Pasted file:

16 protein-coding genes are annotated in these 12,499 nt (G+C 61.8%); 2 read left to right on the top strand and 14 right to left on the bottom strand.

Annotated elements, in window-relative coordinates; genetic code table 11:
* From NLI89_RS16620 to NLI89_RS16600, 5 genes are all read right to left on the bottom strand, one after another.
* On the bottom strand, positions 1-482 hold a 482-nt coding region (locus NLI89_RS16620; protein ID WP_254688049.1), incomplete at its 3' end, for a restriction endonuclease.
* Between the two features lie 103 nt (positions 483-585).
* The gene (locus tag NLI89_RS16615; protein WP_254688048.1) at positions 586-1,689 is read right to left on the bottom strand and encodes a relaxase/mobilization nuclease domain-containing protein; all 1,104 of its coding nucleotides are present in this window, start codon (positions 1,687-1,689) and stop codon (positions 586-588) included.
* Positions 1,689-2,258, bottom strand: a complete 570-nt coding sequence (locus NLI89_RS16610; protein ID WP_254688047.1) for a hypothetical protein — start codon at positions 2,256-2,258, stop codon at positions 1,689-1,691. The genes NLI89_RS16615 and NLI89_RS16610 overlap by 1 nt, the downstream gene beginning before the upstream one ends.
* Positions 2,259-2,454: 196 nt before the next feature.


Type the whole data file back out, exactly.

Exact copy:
16 protein-coding genes are annotated in these 12,499 nt (G+C 61.8%); 2 read left to right on the top strand and 14 right to left on the bottom strand.

Annotated elements, in window-relative coordinates; genetic code table 11:
* From NLI89_RS16620 to NLI89_RS16600, 5 genes are all read right to left on the bottom strand, one after another.
* On the bottom strand, positions 1-482 hold a 482-nt coding region (locus NLI89_RS16620; protein ID WP_254688049.1), incomplete at its 3' end, for a restriction endonuclease.
* Between the two features lie 103 nt (positions 483-585).
* The gene (locus tag NLI89_RS16615; protein WP_254688048.1) at positions 586-1,689 is read right to left on the bottom strand and encodes a relaxase/mobilization nuclease domain-containing protein; all 1,104 of its coding nucleotides are present in this window, start codon (positions 1,687-1,689) and stop codon (positions 586-588) included.
* Positions 1,689-2,258, bottom strand: a complete 570-nt coding sequence (locus NLI89_RS16610; protein ID WP_254688047.1) for a hypothetical protein — start codon at positions 2,256-2,258, stop codon at positions 1,689-1,691. The genes NLI89_RS16615 and NLI89_RS16610 overlap by 1 nt, the downstream gene beginning before the upstream one ends.
* Positions 2,259-2,454: 196 nt before the next feature.